Unfortunately, the ACLU found that more than 30 percent of those provisionals were tossed for one of four reasons:
"(1) the voter did not have proper identification; (2) the voter was ineligible to vote; (3) the voter provided incomplete information; or (4) the voter was in the wrong polling place."
In Maricopa County, the report indicates that of those 99,826 ballots, 29,531 were rejected, or nearly 30 percent. The number one reason? Ballots being cast in the wrong precinct.
The ACLU faults an Arizona law, ARS 16-584B, requiring that provisional ballots be cast in the precinct where the voter resides. Several other states have similar laws, according to the report.
The effect of the statute, according to the ACLU, is the disenfranchisement of citizens eligible to vote, but whose provisional ballot mistakenly was cast in the wrong precinct.
Someone could be affected if they've moved or if their precinct changes for another reason. Also, poorly trained poll workers may not direct them to their new precinct.
"Voters who show up at their old precinct may encounter difficulties in determining their correct precinct," reads the report, "and poll workers may find it easier to simply give the person a provisional ballot without realizing that the elector will be disfranchised as a result."
The ACLU also observes that, "poor people, and consequently, minority communities, are more likely to move than the non-Hispanic White population, and that the majority of moves among Blacks and Latinos are within their present county of residence."
The report quotes University of Iowa Professor Douglas W. Jones, a computer scientist whose expertise is electronic voting, as stating that provisional ballots, when misused, can "become a way to brush off troublesome voters by letting them think they have voted."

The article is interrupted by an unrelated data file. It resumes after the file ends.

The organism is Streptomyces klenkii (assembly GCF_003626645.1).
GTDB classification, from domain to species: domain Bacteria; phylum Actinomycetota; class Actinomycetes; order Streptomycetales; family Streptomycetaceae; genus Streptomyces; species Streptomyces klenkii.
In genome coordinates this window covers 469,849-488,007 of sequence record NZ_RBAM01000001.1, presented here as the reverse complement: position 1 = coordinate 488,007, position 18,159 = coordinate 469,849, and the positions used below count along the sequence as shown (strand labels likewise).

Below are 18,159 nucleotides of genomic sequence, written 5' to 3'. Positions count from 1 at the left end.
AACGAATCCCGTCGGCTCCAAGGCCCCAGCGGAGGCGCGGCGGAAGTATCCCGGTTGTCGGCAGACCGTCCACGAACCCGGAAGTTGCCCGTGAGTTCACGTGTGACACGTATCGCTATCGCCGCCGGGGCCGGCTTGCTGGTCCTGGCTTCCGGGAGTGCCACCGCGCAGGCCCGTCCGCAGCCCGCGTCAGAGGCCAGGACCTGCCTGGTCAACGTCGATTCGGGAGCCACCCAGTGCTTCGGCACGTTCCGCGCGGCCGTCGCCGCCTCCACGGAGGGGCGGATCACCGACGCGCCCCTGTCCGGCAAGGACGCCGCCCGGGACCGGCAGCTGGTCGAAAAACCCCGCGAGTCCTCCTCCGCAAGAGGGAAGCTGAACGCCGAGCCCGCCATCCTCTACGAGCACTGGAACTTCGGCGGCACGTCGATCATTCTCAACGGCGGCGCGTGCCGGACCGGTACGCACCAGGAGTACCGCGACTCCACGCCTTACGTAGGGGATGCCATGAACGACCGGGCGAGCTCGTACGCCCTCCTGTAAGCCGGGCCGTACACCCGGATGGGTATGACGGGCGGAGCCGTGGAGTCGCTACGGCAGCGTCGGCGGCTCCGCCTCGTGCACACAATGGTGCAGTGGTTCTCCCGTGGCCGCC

Similarly, Arizona's law requiring photo ID at the polls also has the effect of discouraging citizens from voting. For that requirement, one of the strictest in the nation, we can thank Prop 200, passed in 2004, which was placed on the ballot through the efforts of nativists such as recalled, former state Senate President Russell Pearce.
If the numbers from county elections and this report are accurate, there was a 15 percent increase in provisional votes cast in Maricopa County in this election.
Ann Wallack, chair of the Maricopa Democratic Party, has been monitoring the election along with other Democratic party officials.
I asked her if redistricting and district consolidation might have caused an increase in the provisionals, as the number of county voting precincts went from more than 1,000 to a little over 700 in 2011.
Wallack told me she and other Democratic Party members had anticipated problems because of the consolidation.